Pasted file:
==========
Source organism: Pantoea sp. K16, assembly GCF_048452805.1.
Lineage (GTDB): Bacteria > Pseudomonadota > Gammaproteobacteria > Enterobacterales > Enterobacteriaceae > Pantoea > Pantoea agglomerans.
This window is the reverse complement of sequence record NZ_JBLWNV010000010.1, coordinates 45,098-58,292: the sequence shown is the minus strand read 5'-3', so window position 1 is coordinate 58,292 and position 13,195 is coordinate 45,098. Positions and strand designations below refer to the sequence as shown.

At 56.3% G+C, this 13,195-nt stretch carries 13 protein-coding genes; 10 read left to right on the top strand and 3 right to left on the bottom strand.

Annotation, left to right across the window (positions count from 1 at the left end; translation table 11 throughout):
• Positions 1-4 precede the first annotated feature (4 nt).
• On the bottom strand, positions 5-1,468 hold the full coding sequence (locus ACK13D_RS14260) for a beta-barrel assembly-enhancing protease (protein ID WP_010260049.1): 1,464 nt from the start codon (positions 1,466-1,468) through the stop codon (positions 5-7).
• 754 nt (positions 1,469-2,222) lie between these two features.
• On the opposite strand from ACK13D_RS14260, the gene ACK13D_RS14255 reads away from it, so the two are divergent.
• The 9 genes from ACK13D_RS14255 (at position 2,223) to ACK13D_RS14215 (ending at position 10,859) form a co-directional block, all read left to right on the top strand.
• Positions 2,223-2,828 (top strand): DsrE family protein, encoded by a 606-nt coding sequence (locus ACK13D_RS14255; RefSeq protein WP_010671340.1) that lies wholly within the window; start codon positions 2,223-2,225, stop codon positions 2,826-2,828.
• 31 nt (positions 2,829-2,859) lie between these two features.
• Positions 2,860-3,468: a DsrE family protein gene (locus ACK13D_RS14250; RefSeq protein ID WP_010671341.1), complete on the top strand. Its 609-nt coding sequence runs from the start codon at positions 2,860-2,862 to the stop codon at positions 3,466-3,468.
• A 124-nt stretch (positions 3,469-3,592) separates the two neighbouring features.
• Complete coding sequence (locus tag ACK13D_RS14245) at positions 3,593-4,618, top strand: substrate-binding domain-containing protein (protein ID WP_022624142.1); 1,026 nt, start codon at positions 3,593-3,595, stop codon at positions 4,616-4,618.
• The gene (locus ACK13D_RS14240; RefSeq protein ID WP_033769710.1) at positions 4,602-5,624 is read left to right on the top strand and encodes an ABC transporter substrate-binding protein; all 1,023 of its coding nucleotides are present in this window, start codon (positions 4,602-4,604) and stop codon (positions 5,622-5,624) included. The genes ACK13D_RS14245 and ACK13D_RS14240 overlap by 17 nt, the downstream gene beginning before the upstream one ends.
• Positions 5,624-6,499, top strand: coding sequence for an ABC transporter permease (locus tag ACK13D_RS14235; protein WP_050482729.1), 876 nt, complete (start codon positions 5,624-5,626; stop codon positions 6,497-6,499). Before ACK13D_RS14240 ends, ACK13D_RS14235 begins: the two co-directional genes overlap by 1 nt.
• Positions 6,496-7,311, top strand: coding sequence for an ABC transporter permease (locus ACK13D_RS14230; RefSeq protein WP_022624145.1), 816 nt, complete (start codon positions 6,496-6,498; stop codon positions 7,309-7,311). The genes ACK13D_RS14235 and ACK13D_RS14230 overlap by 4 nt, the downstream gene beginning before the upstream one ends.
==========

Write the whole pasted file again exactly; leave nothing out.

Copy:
Source organism: Pantoea sp. K16, assembly GCF_048452805.1.
Lineage (GTDB): Bacteria > Pseudomonadota > Gammaproteobacteria > Enterobacterales > Enterobacteriaceae > Pantoea > Pantoea agglomerans.
This window is the reverse complement of sequence record NZ_JBLWNV010000010.1, coordinates 45,098-58,292: the sequence shown is the minus strand read 5'-3', so window position 1 is coordinate 58,292 and position 13,195 is coordinate 45,098. Positions and strand designations below refer to the sequence as shown.

At 56.3% G+C, this 13,195-nt stretch carries 13 protein-coding genes; 10 read left to right on the top strand and 3 right to left on the bottom strand.

Annotation, left to right across the window (positions count from 1 at the left end; translation table 11 throughout):
• Positions 1-4 precede the first annotated feature (4 nt).
• On the bottom strand, positions 5-1,468 hold the full coding sequence (locus ACK13D_RS14260) for a beta-barrel assembly-enhancing protease (protein ID WP_010260049.1): 1,464 nt from the start codon (positions 1,466-1,468) through the stop codon (positions 5-7).
• 754 nt (positions 1,469-2,222) lie between these two features.
• On the opposite strand from ACK13D_RS14260, the gene ACK13D_RS14255 reads away from it, so the two are divergent.
• The 9 genes from ACK13D_RS14255 (at position 2,223) to ACK13D_RS14215 (ending at position 10,859) form a co-directional block, all read left to right on the top strand.
• Positions 2,223-2,828 (top strand): DsrE family protein, encoded by a 606-nt coding sequence (locus ACK13D_RS14255; RefSeq protein WP_010671340.1) that lies wholly within the window; start codon positions 2,223-2,225, stop codon positions 2,826-2,828.
• 31 nt (positions 2,829-2,859) lie between these two features.
• Positions 2,860-3,468: a DsrE family protein gene (locus ACK13D_RS14250; RefSeq protein ID WP_010671341.1), complete on the top strand. Its 609-nt coding sequence runs from the start codon at positions 2,860-2,862 to the stop codon at positions 3,466-3,468.
• A 124-nt stretch (positions 3,469-3,592) separates the two neighbouring features.
• Complete coding sequence (locus tag ACK13D_RS14245) at positions 3,593-4,618, top strand: substrate-binding domain-containing protein (protein ID WP_022624142.1); 1,026 nt, start codon at positions 3,593-3,595, stop codon at positions 4,616-4,618.
• The gene (locus ACK13D_RS14240; RefSeq protein ID WP_033769710.1) at positions 4,602-5,624 is read left to right on the top strand and encodes an ABC transporter substrate-binding protein; all 1,023 of its coding nucleotides are present in this window, start codon (positions 4,602-4,604) and stop codon (positions 5,622-5,624) included. The genes ACK13D_RS14245 and ACK13D_RS14240 overlap by 17 nt, the downstream gene beginning before the upstream one ends.
• Positions 5,624-6,499, top strand: coding sequence for an ABC transporter permease (locus tag ACK13D_RS14235; protein WP_050482729.1), 876 nt, complete (start codon positions 5,624-5,626; stop codon positions 6,497-6,499). Before ACK13D_RS14240 ends, ACK13D_RS14235 begins: the two co-directional genes overlap by 1 nt.
• Positions 6,496-7,311, top strand: coding sequence for an ABC transporter permease (locus ACK13D_RS14230; RefSeq protein WP_022624145.1), 816 nt, complete (start codon positions 6,496-6,498; stop codon positions 7,309-7,311). The genes ACK13D_RS14235 and ACK13D_RS14230 overlap by 4 nt, the downstream gene beginning before the upstream one ends.